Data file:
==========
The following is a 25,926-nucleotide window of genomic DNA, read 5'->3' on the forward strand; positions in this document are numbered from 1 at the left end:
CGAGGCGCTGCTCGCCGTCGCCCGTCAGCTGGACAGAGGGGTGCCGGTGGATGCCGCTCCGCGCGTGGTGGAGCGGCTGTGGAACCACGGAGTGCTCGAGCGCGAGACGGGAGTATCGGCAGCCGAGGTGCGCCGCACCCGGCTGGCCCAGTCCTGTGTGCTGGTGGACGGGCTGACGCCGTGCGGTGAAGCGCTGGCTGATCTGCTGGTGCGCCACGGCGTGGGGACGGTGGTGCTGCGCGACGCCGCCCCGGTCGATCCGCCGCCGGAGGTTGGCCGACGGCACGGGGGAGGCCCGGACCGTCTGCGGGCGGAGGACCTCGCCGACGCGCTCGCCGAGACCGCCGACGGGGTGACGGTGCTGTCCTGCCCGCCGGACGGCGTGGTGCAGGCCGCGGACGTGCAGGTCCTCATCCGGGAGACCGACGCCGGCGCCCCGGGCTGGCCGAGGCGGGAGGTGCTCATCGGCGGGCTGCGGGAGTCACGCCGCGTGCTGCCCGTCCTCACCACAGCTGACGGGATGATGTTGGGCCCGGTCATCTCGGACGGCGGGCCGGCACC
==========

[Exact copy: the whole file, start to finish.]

The following is a 25,926-nucleotide window of genomic DNA, read 5'->3' on the forward strand; positions in this document are numbered from 1 at the left end:
CGAGGCGCTGCTCGCCGTCGCCCGTCAGCTGGACAGAGGGGTGCCGGTGGATGCCGCTCCGCGCGTGGTGGAGCGGCTGTGGAACCACGGAGTGCTCGAGCGCGAGACGGGAGTATCGGCAGCCGAGGTGCGCCGCACCCGGCTGGCCCAGTCCTGTGTGCTGGTGGACGGGCTGACGCCGTGCGGTGAAGCGCTGGCTGATCTGCTGGTGCGCCACGGCGTGGGGACGGTGGTGCTGCGCGACGCCGCCCCGGTCGATCCGCCGCCGGAGGTTGGCCGACGGCACGGGGGAGGCCCGGACCGTCTGCGGGCGGAGGACCTCGCCGACGCGCTCGCCGAGACCGCCGACGGGGTGACGGTGCTGTCCTGCCCGCCGGACGGCGTGGTGCAGGCCGCGGACGTGCAGGTCCTCATCCGGGAGACCGACGCCGGCGCCCCGGGCTGGCCGAGGCGGGAGGTGCTCATCGGCGGGCTGCGGGAGTCACGCCGCGTGCTGCCCGTCCTCACCACAGCTGACGGGATGATGTTGGGCCCGGTCATCTCGGACGGCGGGCCGGCACC